Even colonies suffering minor damage are set back in growth and production. Queens are often killed and the beekeeper may need to buy a replacement queen.

And, being attacked by a predator can make any surviving colonies very aggressive. Can you blame them?

Finding a bear in your bee yard is enough to make any beekeeper loose it. Know your state laws. In my state it sometimes seems that the bears are more important than the beekeepers. Don’t put yourself in a position to face fines in addition to the sting of losing beehives.

Bear Visits My Apiary

Though I rarely see one, I know that I have Black Bears in the area. I had lived in upstate South Carolina all my life without ever seeing one.

When I started beekeeping years ago, I thought an electric bear fence was unnecessary. Why go to the expense and trouble of maintaining an electric fence when I have never even seen one nearby?

One evening I was preparing to go speak at a beekeeping association meeting about 45 minutes away. A neighbor called and said “Charlotte, are you home? A bear just walked up your driveway!”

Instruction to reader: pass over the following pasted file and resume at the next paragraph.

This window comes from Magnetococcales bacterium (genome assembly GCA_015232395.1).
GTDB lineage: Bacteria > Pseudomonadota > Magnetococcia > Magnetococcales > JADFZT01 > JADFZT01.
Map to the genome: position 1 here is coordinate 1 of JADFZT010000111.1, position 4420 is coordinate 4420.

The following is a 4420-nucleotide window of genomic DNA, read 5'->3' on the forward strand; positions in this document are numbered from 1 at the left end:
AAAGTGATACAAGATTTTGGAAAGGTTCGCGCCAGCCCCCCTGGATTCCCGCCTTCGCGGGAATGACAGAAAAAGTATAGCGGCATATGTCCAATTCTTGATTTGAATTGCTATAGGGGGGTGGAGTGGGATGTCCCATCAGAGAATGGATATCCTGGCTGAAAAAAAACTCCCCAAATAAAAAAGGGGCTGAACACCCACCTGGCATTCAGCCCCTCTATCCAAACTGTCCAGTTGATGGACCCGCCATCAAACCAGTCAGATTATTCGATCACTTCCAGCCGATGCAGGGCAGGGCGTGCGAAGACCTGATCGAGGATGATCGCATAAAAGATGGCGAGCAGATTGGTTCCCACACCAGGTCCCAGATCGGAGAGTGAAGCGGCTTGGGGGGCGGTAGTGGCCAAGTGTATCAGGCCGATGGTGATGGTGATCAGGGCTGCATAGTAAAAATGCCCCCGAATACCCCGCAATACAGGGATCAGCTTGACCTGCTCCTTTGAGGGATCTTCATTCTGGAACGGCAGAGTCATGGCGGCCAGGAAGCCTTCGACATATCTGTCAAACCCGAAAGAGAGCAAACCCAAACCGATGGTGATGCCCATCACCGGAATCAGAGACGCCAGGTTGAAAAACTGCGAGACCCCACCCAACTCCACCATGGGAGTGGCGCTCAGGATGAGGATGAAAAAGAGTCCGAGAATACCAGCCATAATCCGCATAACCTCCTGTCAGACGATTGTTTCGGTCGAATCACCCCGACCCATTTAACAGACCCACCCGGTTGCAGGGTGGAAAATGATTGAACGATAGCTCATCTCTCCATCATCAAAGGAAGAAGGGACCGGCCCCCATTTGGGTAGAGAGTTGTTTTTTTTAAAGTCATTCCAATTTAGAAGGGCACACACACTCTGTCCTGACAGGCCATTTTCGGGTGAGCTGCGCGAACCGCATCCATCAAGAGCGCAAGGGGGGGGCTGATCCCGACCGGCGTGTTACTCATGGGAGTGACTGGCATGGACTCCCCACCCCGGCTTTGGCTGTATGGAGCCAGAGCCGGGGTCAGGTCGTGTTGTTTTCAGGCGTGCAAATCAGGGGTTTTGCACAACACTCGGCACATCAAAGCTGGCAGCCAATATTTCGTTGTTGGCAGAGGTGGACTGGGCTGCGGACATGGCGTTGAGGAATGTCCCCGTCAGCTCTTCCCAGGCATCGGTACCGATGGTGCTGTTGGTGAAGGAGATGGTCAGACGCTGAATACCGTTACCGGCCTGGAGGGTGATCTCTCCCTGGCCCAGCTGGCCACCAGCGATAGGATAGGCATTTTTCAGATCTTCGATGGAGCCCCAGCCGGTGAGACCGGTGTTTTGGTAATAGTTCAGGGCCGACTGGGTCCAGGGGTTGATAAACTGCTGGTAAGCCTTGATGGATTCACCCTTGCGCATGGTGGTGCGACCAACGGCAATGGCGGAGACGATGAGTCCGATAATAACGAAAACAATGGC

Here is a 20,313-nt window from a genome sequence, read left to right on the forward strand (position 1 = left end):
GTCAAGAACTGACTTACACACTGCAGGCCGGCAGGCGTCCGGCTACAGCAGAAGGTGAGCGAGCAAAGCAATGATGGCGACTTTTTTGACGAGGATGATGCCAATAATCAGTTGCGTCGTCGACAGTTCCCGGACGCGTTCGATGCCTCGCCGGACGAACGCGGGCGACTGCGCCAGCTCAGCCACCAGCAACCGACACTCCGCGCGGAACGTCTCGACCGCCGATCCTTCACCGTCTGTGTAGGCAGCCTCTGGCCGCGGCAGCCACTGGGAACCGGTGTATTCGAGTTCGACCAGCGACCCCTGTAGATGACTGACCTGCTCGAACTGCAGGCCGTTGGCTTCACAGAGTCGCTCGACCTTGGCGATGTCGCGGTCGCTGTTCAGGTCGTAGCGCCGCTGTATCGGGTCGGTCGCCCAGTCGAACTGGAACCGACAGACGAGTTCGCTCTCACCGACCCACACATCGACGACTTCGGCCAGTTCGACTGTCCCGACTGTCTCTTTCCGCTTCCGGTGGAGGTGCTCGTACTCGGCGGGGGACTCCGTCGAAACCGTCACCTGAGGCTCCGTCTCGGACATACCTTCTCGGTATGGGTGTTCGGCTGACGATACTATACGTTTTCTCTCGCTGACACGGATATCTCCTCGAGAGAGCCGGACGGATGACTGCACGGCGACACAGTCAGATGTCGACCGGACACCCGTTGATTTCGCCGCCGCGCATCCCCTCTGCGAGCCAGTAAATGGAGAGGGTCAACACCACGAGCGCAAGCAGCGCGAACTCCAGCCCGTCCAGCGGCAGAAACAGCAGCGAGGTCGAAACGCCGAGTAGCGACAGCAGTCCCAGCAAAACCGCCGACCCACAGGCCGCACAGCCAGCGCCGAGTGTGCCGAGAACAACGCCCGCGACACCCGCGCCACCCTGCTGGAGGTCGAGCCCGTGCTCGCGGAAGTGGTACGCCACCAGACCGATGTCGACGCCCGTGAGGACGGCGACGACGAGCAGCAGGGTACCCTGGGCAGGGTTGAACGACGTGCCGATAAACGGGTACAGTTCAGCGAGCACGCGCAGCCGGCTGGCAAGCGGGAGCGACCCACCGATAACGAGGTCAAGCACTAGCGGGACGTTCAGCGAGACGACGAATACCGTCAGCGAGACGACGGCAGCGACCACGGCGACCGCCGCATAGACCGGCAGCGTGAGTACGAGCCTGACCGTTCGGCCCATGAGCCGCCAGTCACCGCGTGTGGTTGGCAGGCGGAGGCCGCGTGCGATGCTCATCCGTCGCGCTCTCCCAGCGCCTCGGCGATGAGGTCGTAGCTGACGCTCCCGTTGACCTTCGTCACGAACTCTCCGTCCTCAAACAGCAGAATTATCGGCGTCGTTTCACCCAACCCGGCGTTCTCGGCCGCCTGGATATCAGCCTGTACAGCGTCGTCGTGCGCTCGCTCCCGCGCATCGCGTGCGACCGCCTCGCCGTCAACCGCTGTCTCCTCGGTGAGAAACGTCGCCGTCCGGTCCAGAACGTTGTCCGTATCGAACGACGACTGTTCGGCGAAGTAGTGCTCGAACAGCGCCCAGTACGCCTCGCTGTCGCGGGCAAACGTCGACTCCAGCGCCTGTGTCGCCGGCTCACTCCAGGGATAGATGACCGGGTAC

I ran outside and did not see it. I frantically looked in the bee yard – all seemed well. It was time to leave because I was the guest speaker. I could not stay home and disappoint the beekeeping club that had asked me to visit. 

Luckily, the bear did not return later in the night. Guess what I did the next morning? I installed an electric fence to protect my bee yard. I made a note of the sighting in my beekeeping journal but it was years before I saw another one.

Black bear on game cam near my apiary image.

Then, a few months ago, guess what I saw on my game camera in the edge of the woods. Yep, big bear. Am I nervous? You betcha! But, so far so good.


What is an electric bear fence?

This is a fencing system that is designed to protect beehives from bears and other types of wildlife. An energizer or charger sends an electric pulse through wires that cause a shock to the animal.

Do you really need a bear fence?

Maybe. Do you live in an area that is home to any type of bear? If so consider a electric bear fence to protect your beehives.

Does an electric bear fence always protect your hives?

No, even a good anti bear electric fence is not always successful. Even a strong charger is no guarantee when a bear comes calling. They are strong and have thick fur to offer some protection from stings and shock.